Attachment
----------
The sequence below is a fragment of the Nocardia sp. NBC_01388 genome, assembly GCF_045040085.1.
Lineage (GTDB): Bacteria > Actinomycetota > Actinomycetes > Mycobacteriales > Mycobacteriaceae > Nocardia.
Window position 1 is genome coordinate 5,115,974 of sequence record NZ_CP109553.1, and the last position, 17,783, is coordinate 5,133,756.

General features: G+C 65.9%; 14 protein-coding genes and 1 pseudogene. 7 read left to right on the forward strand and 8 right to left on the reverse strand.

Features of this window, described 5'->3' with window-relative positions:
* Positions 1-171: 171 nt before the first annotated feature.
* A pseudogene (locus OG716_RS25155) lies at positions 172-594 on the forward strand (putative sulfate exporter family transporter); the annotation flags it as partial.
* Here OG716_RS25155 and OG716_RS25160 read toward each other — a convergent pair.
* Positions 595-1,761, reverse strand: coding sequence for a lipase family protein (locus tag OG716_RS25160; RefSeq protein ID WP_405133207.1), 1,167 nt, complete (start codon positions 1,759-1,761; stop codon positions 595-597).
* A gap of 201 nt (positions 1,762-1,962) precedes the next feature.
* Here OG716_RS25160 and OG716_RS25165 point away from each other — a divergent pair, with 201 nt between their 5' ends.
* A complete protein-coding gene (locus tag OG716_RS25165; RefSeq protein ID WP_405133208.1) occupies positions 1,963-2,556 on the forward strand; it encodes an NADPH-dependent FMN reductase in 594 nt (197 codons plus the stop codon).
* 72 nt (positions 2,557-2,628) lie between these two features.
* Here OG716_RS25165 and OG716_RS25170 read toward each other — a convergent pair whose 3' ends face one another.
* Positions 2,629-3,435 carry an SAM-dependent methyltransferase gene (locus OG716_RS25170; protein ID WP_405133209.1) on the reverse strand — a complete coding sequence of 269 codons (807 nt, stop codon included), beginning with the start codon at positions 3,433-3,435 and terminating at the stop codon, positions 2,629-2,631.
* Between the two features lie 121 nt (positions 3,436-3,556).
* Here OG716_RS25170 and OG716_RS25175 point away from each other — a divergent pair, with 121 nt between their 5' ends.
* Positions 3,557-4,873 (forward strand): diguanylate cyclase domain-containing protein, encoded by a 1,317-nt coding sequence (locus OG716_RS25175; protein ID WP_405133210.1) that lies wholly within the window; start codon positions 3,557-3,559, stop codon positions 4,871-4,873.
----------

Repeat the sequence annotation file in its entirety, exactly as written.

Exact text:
The sequence below is a fragment of the Nocardia sp. NBC_01388 genome, assembly GCF_045040085.1.
Lineage (GTDB): Bacteria > Actinomycetota > Actinomycetes > Mycobacteriales > Mycobacteriaceae > Nocardia.
Window position 1 is genome coordinate 5,115,974 of sequence record NZ_CP109553.1, and the last position, 17,783, is coordinate 5,133,756.

General features: G+C 65.9%; 14 protein-coding genes and 1 pseudogene. 7 read left to right on the forward strand and 8 right to left on the reverse strand.

Features of this window, described 5'->3' with window-relative positions:
* Positions 1-171: 171 nt before the first annotated feature.
* A pseudogene (locus OG716_RS25155) lies at positions 172-594 on the forward strand (putative sulfate exporter family transporter); the annotation flags it as partial.
* Here OG716_RS25155 and OG716_RS25160 read toward each other — a convergent pair.
* Positions 595-1,761, reverse strand: coding sequence for a lipase family protein (locus tag OG716_RS25160; RefSeq protein ID WP_405133207.1), 1,167 nt, complete (start codon positions 1,759-1,761; stop codon positions 595-597).
* A gap of 201 nt (positions 1,762-1,962) precedes the next feature.
* Here OG716_RS25160 and OG716_RS25165 point away from each other — a divergent pair, with 201 nt between their 5' ends.
* A complete protein-coding gene (locus tag OG716_RS25165; RefSeq protein ID WP_405133208.1) occupies positions 1,963-2,556 on the forward strand; it encodes an NADPH-dependent FMN reductase in 594 nt (197 codons plus the stop codon).
* 72 nt (positions 2,557-2,628) lie between these two features.
* Here OG716_RS25165 and OG716_RS25170 read toward each other — a convergent pair whose 3' ends face one another.
* Positions 2,629-3,435 carry an SAM-dependent methyltransferase gene (locus OG716_RS25170; protein ID WP_405133209.1) on the reverse strand — a complete coding sequence of 269 codons (807 nt, stop codon included), beginning with the start codon at positions 3,433-3,435 and terminating at the stop codon, positions 2,629-2,631.
* Between the two features lie 121 nt (positions 3,436-3,556).
* Here OG716_RS25170 and OG716_RS25175 point away from each other — a divergent pair, with 121 nt between their 5' ends.
* Positions 3,557-4,873 (forward strand): diguanylate cyclase domain-containing protein, encoded by a 1,317-nt coding sequence (locus OG716_RS25175; protein ID WP_405133210.1) that lies wholly within the window; start codon positions 3,557-3,559, stop codon positions 4,871-4,873.